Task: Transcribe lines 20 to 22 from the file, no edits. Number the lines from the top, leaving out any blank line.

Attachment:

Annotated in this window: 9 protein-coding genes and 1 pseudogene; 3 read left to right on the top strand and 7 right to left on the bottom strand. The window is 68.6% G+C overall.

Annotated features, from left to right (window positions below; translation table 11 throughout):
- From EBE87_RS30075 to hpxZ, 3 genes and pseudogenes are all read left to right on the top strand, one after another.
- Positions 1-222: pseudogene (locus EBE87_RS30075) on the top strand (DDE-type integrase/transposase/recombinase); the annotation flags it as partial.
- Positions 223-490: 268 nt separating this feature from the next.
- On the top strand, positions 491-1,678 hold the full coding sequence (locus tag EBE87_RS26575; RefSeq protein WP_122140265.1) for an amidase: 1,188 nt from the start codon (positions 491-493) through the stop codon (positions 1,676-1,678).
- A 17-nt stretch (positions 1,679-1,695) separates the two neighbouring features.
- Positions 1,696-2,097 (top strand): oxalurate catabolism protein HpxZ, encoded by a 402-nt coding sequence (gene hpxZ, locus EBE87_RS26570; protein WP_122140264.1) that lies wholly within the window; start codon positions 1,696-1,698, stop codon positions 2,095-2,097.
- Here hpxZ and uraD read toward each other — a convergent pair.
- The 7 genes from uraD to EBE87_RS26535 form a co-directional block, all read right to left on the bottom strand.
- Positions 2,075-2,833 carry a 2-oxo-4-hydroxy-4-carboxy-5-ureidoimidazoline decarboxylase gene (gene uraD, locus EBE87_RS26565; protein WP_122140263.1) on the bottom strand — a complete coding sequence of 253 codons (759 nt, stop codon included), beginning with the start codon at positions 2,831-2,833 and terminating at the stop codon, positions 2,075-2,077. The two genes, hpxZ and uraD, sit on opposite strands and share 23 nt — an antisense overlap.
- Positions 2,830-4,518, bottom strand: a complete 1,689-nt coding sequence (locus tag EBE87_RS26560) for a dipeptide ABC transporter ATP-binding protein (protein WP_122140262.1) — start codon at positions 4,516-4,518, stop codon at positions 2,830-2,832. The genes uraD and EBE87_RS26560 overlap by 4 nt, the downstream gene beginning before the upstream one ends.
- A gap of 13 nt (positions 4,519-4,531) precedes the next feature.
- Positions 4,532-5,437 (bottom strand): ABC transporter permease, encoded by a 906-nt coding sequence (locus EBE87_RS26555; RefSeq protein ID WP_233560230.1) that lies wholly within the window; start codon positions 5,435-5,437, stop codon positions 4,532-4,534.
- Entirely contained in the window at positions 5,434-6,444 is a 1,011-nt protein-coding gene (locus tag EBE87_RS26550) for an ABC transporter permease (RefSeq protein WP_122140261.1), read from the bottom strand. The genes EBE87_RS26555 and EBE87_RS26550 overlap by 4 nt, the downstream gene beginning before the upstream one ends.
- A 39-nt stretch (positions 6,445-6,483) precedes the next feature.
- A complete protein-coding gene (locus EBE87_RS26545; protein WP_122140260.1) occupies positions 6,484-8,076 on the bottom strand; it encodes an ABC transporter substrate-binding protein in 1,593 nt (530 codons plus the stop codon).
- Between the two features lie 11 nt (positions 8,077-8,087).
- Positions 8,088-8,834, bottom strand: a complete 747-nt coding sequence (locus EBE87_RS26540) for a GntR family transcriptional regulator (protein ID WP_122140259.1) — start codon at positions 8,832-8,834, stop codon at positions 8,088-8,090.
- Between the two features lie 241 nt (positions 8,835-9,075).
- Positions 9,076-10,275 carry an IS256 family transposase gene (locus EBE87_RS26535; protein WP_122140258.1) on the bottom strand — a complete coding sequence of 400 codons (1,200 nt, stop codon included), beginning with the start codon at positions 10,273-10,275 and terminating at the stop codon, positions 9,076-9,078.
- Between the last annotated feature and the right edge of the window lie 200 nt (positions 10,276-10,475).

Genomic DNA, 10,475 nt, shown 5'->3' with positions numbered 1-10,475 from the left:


- Between the two features lie 241 nt (positions 8,835-9,075).
- Positions 9,076-10,275 carry an IS256 family transposase gene (locus EBE87_RS26535; protein WP_122140258.1) on the bottom strand — a complete coding sequence of 400 codons (1,200 nt, stop codon included), beginning with the start codon at positions 10,273-10,275 and terminating at the stop codon, positions 9,076-9,078.
- Between the last annotated feature and the right edge of the window lie 200 nt (positions 10,276-10,475).